Bilene-Calanga

MOZTIPA049
Bilene-Calanga

Country: Mozambique

Administrative region: Gaza (Province)

Central co-ordinates: 25.21076 S, 33.16372 E

Area: 1366km²

Qualifying IPA Criteria

A(i)Site contains one or more globally threatened species

IPA assessment rationale

Bilene-Calanga qualifies as an IPA under sub-criterion A(i) with four species at this site meeting the required threshold: one Critically Endangered species, Memecylon incisilobum, and three Vulnerable taxa, Raphia australis, Millettia ebenifera and Psychotria amboniana subsp. mosambicensis. With the entire known population of M. incisilobum known from Bilene-Calanga IPA, conservation of this site is paramount to preventing the extinction of this highly threatened species. Furthermore, as this IPA also hosts the largest known population of Raphia australis, protection of wetland habitat here would also make an important contribution to the overall resilience of this species. Conservation of the Bilene-Calanga site is incredibly urgent due to the pressures from expanding agriculture and deforestation faced, particularly while important habitats remain largely intact and may recover from disturbances. At present, only seven species meeting criterion B(ii) are known from this site. This represents less than 2% of Mozambique’s endemic and range restricted species, which is less than the 3% threshold required for this site to qualify under sub-criterion B(ii).

Site description

Bilene-Calanga is an IPA that spans the boundary between two provinces, Gaza, falling within Xai-Xai and Bilene Districts, and Maputo, falling within Manhiça District. Bounded to the north-east by the Limpopo river, this site represents the easterly edge of both the Maputaland Centre of Plant Endemism in the narrow sense (Darbyshire et al. 2019) and the Maputaland-Pondoland-Albany Biodiversity Hotspot (CEPF 2010).
This site is 1,400 km2 in area and runs from the Limpopo estuary in the east to Calanga, by the Incomati River, in the west. To the south-east the site is bounded by a number of lagoons, including Lagoa Uembje, that run parallel to the coastline at Praia do Bilene. The town of Praia do Bilene itself has been excluded from the IPA. To the north, the boundary runs south of the EN1 road.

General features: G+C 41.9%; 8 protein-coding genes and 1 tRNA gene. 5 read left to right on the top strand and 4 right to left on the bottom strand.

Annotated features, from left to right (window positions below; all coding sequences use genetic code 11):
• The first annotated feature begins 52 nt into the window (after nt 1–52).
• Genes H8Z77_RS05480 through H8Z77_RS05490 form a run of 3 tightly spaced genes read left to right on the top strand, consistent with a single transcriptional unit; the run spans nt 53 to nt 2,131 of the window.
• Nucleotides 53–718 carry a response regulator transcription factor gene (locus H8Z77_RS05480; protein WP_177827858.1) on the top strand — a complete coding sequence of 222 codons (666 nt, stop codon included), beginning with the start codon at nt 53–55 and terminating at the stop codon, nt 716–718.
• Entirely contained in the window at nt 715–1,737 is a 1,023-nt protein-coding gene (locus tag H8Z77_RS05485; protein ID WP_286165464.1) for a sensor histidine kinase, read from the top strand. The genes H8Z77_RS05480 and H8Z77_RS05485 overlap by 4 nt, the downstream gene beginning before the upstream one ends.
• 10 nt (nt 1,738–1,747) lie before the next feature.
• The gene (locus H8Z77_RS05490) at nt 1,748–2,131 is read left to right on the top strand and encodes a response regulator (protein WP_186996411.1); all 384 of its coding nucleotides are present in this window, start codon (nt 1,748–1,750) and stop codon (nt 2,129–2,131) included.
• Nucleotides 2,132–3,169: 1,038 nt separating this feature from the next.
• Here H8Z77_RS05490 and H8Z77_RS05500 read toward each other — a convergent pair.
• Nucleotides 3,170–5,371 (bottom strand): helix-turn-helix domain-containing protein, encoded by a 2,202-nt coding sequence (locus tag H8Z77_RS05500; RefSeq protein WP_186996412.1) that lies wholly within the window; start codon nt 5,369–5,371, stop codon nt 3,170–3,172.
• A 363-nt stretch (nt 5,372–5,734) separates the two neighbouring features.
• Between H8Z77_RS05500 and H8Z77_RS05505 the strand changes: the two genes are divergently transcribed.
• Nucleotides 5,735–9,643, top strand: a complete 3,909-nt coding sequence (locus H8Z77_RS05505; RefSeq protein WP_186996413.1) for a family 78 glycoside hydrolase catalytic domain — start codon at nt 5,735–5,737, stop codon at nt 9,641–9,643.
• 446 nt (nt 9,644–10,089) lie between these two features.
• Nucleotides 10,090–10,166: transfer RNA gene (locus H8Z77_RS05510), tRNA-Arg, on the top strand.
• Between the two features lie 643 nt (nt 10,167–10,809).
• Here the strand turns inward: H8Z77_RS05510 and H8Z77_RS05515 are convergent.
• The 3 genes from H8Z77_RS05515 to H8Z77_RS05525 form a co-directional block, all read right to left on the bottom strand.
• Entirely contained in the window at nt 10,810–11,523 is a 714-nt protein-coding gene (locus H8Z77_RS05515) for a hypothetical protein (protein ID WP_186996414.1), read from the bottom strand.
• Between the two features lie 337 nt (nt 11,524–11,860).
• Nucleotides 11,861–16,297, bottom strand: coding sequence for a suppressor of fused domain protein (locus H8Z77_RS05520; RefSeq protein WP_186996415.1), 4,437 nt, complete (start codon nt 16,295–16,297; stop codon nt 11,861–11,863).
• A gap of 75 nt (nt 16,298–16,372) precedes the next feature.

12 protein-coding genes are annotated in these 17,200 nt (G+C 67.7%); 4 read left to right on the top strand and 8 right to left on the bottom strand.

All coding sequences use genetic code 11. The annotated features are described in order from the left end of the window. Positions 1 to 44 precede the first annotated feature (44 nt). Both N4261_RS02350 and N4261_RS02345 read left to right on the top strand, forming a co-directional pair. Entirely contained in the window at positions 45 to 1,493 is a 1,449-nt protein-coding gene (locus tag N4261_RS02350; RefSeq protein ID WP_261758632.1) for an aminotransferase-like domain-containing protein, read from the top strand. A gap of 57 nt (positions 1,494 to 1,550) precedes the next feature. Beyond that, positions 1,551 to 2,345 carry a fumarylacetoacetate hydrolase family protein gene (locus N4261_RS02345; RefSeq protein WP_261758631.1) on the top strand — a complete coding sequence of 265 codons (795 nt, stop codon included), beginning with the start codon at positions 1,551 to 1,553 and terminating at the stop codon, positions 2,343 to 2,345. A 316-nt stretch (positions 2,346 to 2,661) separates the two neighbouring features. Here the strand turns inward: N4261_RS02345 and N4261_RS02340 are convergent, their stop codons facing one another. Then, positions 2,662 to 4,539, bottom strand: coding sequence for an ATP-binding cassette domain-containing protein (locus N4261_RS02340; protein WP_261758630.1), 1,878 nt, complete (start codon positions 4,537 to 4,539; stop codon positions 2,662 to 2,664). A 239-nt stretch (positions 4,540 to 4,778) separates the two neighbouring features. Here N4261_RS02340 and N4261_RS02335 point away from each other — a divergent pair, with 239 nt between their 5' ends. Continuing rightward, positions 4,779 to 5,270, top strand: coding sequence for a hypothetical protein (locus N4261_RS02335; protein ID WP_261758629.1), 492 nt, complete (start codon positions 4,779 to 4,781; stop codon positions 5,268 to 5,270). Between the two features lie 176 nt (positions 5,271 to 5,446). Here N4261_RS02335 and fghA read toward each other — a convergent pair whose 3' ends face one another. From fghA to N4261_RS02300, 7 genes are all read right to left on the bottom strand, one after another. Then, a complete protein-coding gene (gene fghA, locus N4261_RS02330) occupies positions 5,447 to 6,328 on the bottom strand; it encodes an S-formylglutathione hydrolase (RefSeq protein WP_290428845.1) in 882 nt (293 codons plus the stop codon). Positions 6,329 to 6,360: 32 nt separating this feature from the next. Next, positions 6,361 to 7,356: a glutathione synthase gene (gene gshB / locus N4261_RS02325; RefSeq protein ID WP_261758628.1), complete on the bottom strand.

This site has been delineated to include a number of habitat patches of importance for two key species: Memecylon incisilobum, a Critically Endangered species known only from this site globally, and Raphia australis, a Vulnerable species with the majority of the global population occurring in the wetlands of this site (Matimele et al. 2016, 2018). The key habitats for these two species have been delineated within the site map for information but should not be treated as core zones as the whole landscape is important for the integrity of this site, particularly for Raphia australis which is dependent on hydrology beyond its habitat.

Botanical significance

Bilene-Calanga is of high botanical significance as the only site from which the Critically Endangered species Memecylon incisilobum is known. Limited to a dense coastal forest fragment (-25.190°, 33.208°) within Chihacho sacred forest, this species is known to have a global range of 4 km2 consisting of less than 250 individuals (Matimele et al. 2018). Searches have been conducted in neighbouring forest patches which appear similarly intact; however, M. incisilobum has never been recorded elsewhere (Matimele 2016). While local beliefs surrounding this sacred forest have prevented degradation, such practices are not observed by people from outside the area. In 2010 a cellphone mast was erected in the centre of the forest, with an access road causing additional degradation, while the forest edge continues to be degraded by burning used to clear adjacent agricultural land (Matimele et al. 2018). Conservation action to prevent further degradation of this forest patch is critical to preventing the extinction of Memecylon incisilobum.
The IPA as a whole has been delineated to include the best habitat for another globally threatened species, Raphia australis (VU). This species, known commonly as Rafia or Kosi Palm, flowers once every 20 – 30 years and dies soon after (Burrows et al. 2018). The best habitat is concentrated within swamp wetlands, with several habitat patches highlighted within the IPA map. However, conservation action is required across the site to ensure that the integrity of these wetlands is not indirectly degraded. R. australis is dependent on drainage lines in coastal swamp forest (Burrows et al. 2018), and the disruption of water availability, through conversion of land to agriculture, would have a strongly detrimental impact on R. australis at this site. Estimates suggest that around 4,000 mature individuals, out of a global population of 5,500 – 7,000 individuals, are present at this site (Matimele et al. 2016). Bilene-Calanga is, therefore, of prime importance in preventing the extinction of Raphia australis.